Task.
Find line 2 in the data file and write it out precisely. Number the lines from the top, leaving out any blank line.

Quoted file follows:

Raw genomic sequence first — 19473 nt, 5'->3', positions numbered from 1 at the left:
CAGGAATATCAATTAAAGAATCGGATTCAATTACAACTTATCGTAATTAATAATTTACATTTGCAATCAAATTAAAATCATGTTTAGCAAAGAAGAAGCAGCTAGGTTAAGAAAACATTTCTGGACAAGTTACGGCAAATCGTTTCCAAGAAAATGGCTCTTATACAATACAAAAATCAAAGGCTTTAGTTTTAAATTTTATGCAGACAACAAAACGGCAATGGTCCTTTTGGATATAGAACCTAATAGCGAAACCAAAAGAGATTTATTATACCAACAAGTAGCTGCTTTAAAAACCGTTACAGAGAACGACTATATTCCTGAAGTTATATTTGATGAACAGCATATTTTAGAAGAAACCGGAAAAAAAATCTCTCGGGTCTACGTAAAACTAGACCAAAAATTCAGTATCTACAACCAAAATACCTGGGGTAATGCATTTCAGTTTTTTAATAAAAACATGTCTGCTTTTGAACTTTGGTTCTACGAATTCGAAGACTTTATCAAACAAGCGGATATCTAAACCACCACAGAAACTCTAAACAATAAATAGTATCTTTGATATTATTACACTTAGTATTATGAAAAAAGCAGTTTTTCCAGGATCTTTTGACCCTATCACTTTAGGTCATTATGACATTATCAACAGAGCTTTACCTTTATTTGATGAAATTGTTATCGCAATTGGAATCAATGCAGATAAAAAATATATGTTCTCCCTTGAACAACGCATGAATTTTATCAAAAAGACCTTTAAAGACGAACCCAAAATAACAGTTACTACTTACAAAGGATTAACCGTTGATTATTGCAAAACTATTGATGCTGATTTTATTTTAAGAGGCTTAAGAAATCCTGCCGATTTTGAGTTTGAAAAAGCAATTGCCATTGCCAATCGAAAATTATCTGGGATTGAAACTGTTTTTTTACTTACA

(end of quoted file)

CAGGAATATCAATTAAAGAATCGGATTCAATTACAACTTATCGTAATTAATAATTTACATTTGCAATCAAATTAAAATCATGTTTAGCAAAGAAGAAGCAGCTAGGTTAAGAAAACATTTCTGGACAAGTTACGGCAAATCGTTTCCAAGAAAATGGCTCTTATACAATACAAAAATCAAAGGCTTTAGTTTTAAATTTTATGCAGACAACAAAACGGCAATGGTCCTTTTGGATATAGAACCTAATAGCGAAACCAAAAGAGATTTATTATACCAACAAGTAGCTGCTTTAAAAACCGTTACAGAGAACGACTATATTCCTGAAGTTATATTTGATGAACAGCATATTTTAGAAGAAACCGGAAAAAAAATCTCTCGGGTCTACGTAAAACTAGACCAAAAATTCAGTATCTACAACCAAAATACCTGGGGTAATGCATTTCAGTTTTTTAATAAAAACATGTCTGCTTTTGAACTTTGGTTCTACGAATTCGAAGACTTTATCAAACAAGCGGATATCTAAACCACCACAGAAACTCTAAACAATAAATAGTATCTTTGATATTATTACACTTAGTATTATGAAAAAAGCAGTTTTTCCAGGATCTTTTGACCCTATCACTTTAGGTCATTATGACATTATCAACAGAGCTTTACCTTTATTTGATGAAATTGTTATCGCAATTGGAATCAATGCAGATAAAAAATATATGTTCTCCCTTGAACAACGCATGAATTTTATCAAAAAGACCTTTAAAGACGAACCCAAAATAACAGTTACTACTTACAAAGGATTAACCGTTGATTATTGCAAAACTATTGATGCTGATTTTATTTTAAGAGGCTTAAGAAATCCTGCCGATTTTGAGTTTGAAAAAGCAATTGCCATTGCCAATCGAAAATTATCTGGGATTGAAACTGTTTTTTTACTTACA